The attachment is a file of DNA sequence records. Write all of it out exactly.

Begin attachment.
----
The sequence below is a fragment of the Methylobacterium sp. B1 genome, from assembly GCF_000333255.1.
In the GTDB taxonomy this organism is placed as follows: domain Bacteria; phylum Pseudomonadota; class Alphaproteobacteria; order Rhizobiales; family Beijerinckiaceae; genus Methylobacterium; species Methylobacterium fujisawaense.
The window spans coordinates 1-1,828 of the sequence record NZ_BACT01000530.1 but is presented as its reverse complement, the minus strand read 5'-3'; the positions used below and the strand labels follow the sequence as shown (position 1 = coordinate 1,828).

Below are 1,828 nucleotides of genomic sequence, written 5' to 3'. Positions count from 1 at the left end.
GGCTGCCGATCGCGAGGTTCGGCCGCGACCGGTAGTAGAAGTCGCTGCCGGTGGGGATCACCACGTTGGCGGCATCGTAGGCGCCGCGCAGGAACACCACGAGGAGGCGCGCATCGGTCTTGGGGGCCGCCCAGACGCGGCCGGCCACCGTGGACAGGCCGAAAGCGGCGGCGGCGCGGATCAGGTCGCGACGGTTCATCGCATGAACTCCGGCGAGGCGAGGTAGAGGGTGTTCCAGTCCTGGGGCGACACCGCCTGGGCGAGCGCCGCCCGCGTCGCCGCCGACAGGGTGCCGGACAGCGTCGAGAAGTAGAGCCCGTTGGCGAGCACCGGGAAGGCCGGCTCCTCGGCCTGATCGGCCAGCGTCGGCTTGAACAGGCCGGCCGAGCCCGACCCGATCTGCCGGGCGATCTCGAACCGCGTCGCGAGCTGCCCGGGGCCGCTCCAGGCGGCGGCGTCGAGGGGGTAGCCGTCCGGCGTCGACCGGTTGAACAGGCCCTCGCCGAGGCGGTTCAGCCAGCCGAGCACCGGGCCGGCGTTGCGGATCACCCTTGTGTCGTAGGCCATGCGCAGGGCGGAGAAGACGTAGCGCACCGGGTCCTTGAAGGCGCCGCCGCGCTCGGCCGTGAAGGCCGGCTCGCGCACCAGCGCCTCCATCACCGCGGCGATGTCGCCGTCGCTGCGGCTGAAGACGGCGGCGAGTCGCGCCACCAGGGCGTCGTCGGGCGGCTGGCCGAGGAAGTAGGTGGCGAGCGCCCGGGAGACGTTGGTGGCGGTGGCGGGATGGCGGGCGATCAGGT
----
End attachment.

The sequence below is a fragment of the Methylobacterium sp. B1 genome, from assembly GCF_000333255.1.
In the GTDB taxonomy this organism is placed as follows: domain Bacteria; phylum Pseudomonadota; class Alphaproteobacteria; order Rhizobiales; family Beijerinckiaceae; genus Methylobacterium; species Methylobacterium fujisawaense.
The window spans coordinates 1-1,828 of the sequence record NZ_BACT01000530.1 but is presented as its reverse complement, the minus strand read 5'-3'; the positions used below and the strand labels follow the sequence as shown (position 1 = coordinate 1,828).

Below are 1,828 nucleotides of genomic sequence, written 5' to 3'. Positions count from 1 at the left end.
GGCTGCCGATCGCGAGGTTCGGCCGCGACCGGTAGTAGAAGTCGCTGCCGGTGGGGATCACCACGTTGGCGGCATCGTAGGCGCCGCGCAGGAACACCACGAGGAGGCGCGCATCGGTCTTGGGGGCCGCCCAGACGCGGCCGGCCACCGTGGACAGGCCGAAAGCGGCGGCGGCGCGGATCAGGTCGCGACGGTTCATCGCATGAACTCCGGCGAGGCGAGGTAGAGGGTGTTCCAGTCCTGGGGCGACACCGCCTGGGCGAGCGCCGCCCGCGTCGCCGCCGACAGGGTGCCGGACAGCGTCGAGAAGTAGAGCCCGTTGGCGAGCACCGGGAAGGCCGGCTCCTCGGCCTGATCGGCCAGCGTCGGCTTGAACAGGCCGGCCGAGCCCGACCCGATCTGCCGGGCGATCTCGAACCGCGTCGCGAGCTGCCCGGGGCCGCTCCAGGCGGCGGCGTCGAGGGGGTAGCCGTCCGGCGTCGACCGGTTGAACAGGCCCTCGCCGAGGCGGTTCAGCCAGCCGAGCACCGGGCCGGCGTTGCGGATCACCCTTGTGTCGTAGGCCATGCGCAGGGCGGAGAAGACGTAGCGCACCGGGTCCTTGAAGGCGCCGCCGCGCTCGGCCGTGAAGGCCGGCTCGCGCACCAGCGCCTCCATCACCGCGGCGATGTCGCCGTCGCTGCGGCTGAAGACGGCGGCGAGTCGCGCCACCAGGGCGTCGTCGGGCGGCTGGCCGAGGAAGTAGGTGGCGAGCGCCCGGGAGACGTTGGTGGCGGTGGCGGGATGGCGGGCGATCAGGT